Project information

Ambassadors Fathers Football Project

This football education project encourages poor marginalised fathers from Tower Hamlets in London to:
• Exercise
• Engage more with their children’s education
• Connect with other fathers from different ethnic, social and religious backgrounds
• Improve social and community health in the area.

March 2012 - July 2018

Charity information

Ambassadors Football

Ambassadors Football logo
  • Need


    To help unemployed or poorly paid ethnic minority fathers working anti social hours improve their health and engage more with their children's education and the wider community. Currently this target group of fathers:
    • Are significantly disadvantaged
    • Lack accessible support and services specific to their needs
    • Can be overlooked in favour of engaging mothers
    • Are often difficult to engage
    • Are vital to the well-being of their children, families and community.


    Fathers Football helps through football coaching, matches, tournaments and social/educational events/sessions to bring fathers together regardless of background to achieve whole life change by:
    • Providing exercise opportunities to address health issues.
    • A fun attraction for fathers of different backgrounds to build friendships and help each other.
    • Bringing together local schools, faith groups and community services for the fathers
    • Addressing education, employment and social needs.

  • Aims

    Aim 1

    Fathers Football aims to help impoverished fathers exercise more across the borough and beyond.


    » Run football coaching and playing sessions at least one morning a week for fathers in partnership with 6 different schools in the area.
    » Run tournaments and sporting social events at least once a term for fathers across all 6 project sites.
    » Facilitate healthy living education classes across all 6 sites.

    Measure engagement with schools healthy living education sessions, programme attendance and self assessment reports on improvements in fitness and increased activity levels.

    Aim 2

    Fathers Football aims to help fathers engage more with their children’s education.


    » Run dditional programmes for the fathers around sport in the schools e.g. fathers v teachers football matches, fathers and children football sessions.
    » Facilitate education and parenting classes at the schools for fathers for greater involvement in school and children's activities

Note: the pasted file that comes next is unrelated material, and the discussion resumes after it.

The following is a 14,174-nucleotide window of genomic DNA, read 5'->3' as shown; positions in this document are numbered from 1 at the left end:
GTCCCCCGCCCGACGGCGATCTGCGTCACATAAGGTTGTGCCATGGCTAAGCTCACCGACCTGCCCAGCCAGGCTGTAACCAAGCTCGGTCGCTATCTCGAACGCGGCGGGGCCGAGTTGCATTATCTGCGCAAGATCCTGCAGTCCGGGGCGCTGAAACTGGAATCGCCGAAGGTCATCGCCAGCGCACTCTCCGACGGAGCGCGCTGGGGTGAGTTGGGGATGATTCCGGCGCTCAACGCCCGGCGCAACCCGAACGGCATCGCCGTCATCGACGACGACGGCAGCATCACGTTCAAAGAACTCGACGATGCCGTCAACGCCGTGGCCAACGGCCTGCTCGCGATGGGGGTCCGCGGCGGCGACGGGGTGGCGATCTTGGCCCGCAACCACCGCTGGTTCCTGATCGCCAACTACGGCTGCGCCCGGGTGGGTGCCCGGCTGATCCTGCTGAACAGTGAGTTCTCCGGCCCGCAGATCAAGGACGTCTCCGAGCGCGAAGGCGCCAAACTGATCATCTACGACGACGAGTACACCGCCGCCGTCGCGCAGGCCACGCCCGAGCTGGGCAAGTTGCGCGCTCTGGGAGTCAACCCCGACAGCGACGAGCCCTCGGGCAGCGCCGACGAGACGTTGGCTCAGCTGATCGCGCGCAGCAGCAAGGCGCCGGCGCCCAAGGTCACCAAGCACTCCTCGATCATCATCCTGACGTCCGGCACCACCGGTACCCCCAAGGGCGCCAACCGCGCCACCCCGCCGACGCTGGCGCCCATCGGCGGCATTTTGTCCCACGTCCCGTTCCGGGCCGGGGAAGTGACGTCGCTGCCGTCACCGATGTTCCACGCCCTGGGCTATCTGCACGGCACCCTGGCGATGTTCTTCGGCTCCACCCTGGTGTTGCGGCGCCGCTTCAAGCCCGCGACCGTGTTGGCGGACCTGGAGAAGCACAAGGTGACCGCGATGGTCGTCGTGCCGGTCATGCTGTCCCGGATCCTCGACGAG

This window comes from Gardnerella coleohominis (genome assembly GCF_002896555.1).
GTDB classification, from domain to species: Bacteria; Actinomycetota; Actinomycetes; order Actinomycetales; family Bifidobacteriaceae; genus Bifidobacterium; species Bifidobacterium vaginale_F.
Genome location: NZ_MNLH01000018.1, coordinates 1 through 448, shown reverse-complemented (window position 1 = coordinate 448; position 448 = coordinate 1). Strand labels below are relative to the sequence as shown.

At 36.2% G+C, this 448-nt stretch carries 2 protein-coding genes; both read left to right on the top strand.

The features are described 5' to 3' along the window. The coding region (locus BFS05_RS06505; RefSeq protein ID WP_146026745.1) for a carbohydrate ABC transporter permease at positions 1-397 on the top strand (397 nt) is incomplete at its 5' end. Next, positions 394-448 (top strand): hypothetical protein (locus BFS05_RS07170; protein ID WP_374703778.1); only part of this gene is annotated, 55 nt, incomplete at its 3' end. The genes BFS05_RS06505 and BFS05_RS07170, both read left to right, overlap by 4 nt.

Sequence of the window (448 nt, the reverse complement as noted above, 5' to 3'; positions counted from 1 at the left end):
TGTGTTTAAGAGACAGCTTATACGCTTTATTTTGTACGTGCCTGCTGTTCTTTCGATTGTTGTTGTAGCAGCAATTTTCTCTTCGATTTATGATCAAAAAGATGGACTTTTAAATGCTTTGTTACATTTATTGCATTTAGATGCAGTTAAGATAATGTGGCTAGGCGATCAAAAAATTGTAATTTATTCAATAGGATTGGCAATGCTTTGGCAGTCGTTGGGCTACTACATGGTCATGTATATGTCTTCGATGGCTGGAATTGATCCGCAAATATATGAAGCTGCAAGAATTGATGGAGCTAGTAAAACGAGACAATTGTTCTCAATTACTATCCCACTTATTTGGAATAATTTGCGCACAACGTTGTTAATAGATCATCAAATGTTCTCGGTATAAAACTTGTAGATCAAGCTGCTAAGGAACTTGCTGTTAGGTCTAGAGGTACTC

» Facilitate fathers particpating in training programmes lnked to the schools for greater confidence to engage with their children's education.

    Measurement by schools on attendance and involvement in parent children activities plus Ambassadors measurement of football initiatives for father child engagement at the schools.

    Aim 3

    Fathers Football aims to connect fathers from different ethnic, social and religious backgrounds


    » Running weekly football sessions and termly tournaments and social events to break down barriers between different ethnic groups.
    » Running weekly classroom sessions after the football so that fathers can build friendships through social and education sessions.
    » Faciltate the establishment of Fathers Forums in 6 schools for fathers to have support groups of like minded people in their area.

    Monitor progress of the Fathers Forums at the schools, measure through recording of numbers of participants and their ethnic origins both in weekly sessions and additional events.

    Aim 4

    Fathers Football aims to improve social and community health in the area.


    » Facilitate education and training sessions for the fathers to enhance employement opportunities and increase engagement with other ciommunity groups.
    » Invite fathers to be involved in other community activities through volunteering and accessing other social services in the area.
    » Facilitating social activities such as meals and park based sports events to bring different community groups together.

    Analysis of impact on lifestyles as recorded in pre and post course assessment (quarterly) plus weekly feedback from participating fathers, staff, partners and stakeholders.